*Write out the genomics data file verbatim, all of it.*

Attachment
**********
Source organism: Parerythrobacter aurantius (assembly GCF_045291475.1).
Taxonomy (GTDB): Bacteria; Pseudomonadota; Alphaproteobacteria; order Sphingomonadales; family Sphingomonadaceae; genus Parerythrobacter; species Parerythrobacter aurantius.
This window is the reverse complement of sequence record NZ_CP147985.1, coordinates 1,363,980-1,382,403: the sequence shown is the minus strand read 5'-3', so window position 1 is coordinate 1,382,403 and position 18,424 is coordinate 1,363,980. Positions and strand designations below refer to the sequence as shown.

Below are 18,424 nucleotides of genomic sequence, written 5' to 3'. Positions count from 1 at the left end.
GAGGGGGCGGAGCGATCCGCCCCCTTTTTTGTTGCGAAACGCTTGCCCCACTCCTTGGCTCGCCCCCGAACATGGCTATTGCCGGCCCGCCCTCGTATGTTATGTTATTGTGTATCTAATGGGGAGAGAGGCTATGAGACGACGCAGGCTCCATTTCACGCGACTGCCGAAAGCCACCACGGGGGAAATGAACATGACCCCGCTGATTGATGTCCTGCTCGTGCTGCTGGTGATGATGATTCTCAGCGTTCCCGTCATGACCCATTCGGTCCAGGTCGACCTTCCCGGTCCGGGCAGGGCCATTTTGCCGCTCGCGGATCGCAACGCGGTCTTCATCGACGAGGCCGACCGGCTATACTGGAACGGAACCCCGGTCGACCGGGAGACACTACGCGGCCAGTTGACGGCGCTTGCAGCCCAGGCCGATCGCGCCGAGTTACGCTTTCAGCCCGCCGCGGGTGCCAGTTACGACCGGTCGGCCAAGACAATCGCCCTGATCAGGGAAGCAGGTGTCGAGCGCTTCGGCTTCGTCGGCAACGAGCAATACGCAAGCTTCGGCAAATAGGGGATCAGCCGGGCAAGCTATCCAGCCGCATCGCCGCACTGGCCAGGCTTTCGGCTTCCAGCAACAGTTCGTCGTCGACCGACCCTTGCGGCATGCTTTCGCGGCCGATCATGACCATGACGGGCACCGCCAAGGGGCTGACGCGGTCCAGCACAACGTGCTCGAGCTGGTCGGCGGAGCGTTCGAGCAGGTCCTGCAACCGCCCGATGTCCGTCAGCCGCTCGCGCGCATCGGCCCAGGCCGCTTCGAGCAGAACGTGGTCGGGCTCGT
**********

Source organism: Parerythrobacter aurantius (assembly GCF_045291475.1).
Taxonomy (GTDB): Bacteria; Pseudomonadota; Alphaproteobacteria; order Sphingomonadales; family Sphingomonadaceae; genus Parerythrobacter; species Parerythrobacter aurantius.
This window is the reverse complement of sequence record NZ_CP147985.1, coordinates 1,363,980-1,382,403: the sequence shown is the minus strand read 5'-3', so window position 1 is coordinate 1,382,403 and position 18,424 is coordinate 1,363,980. Positions and strand designations below refer to the sequence as shown.

Below are 18,424 nucleotides of genomic sequence, written 5' to 3'. Positions count from 1 at the left end.
GAGGGGGCGGAGCGATCCGCCCCCTTTTTTGTTGCGAAACGCTTGCCCCACTCCTTGGCTCGCCCCCGAACATGGCTATTGCCGGCCCGCCCTCGTATGTTATGTTATTGTGTATCTAATGGGGAGAGAGGCTATGAGACGACGCAGGCTCCATTTCACGCGACTGCCGAAAGCCACCACGGGGGAAATGAACATGACCCCGCTGATTGATGTCCTGCTCGTGCTGCTGGTGATGATGATTCTCAGCGTTCCCGTCATGACCCATTCGGTCCAGGTCGACCTTCCCGGTCCGGGCAGGGCCATTTTGCCGCTCGCGGATCGCAACGCGGTCTTCATCGACGAGGCCGACCGGCTATACTGGAACGGAACCCCGGTCGACCGGGAGACACTACGCGGCCAGTTGACGGCGCTTGCAGCCCAGGCCGATCGCGCCGAGTTACGCTTTCAGCCCGCCGCGGGTGCCAGTTACGACCGGTCGGCCAAGACAATCGCCCTGATCAGGGAAGCAGGTGTCGAGCGCTTCGGCTTCGTCGGCAACGAGCAATACGCAAGCTTCGGCAAATAGGGGATCAGCCGGGCAAGCTATCCAGCCGCATCGCCGCACTGGCCAGGCTTTCGGCTTCCAGCAACAGTTCGTCGTCGACCGACCCTTGCGGCATGCTTTCGCGGCCGATCATGACCATGACGGGCACCGCCAAGGGGCTGACGCGGTCCAGCACAACGTGCTCGAGCTGGTCGGCGGAGCGTTCGAGCAGGTCCTGCAACCGCCCGATGTCCGTCAGCCGCTCGCGCGCATCGGCCCAGGCCGCTTCGAGCAGAACGTGGTCGGGCTCGT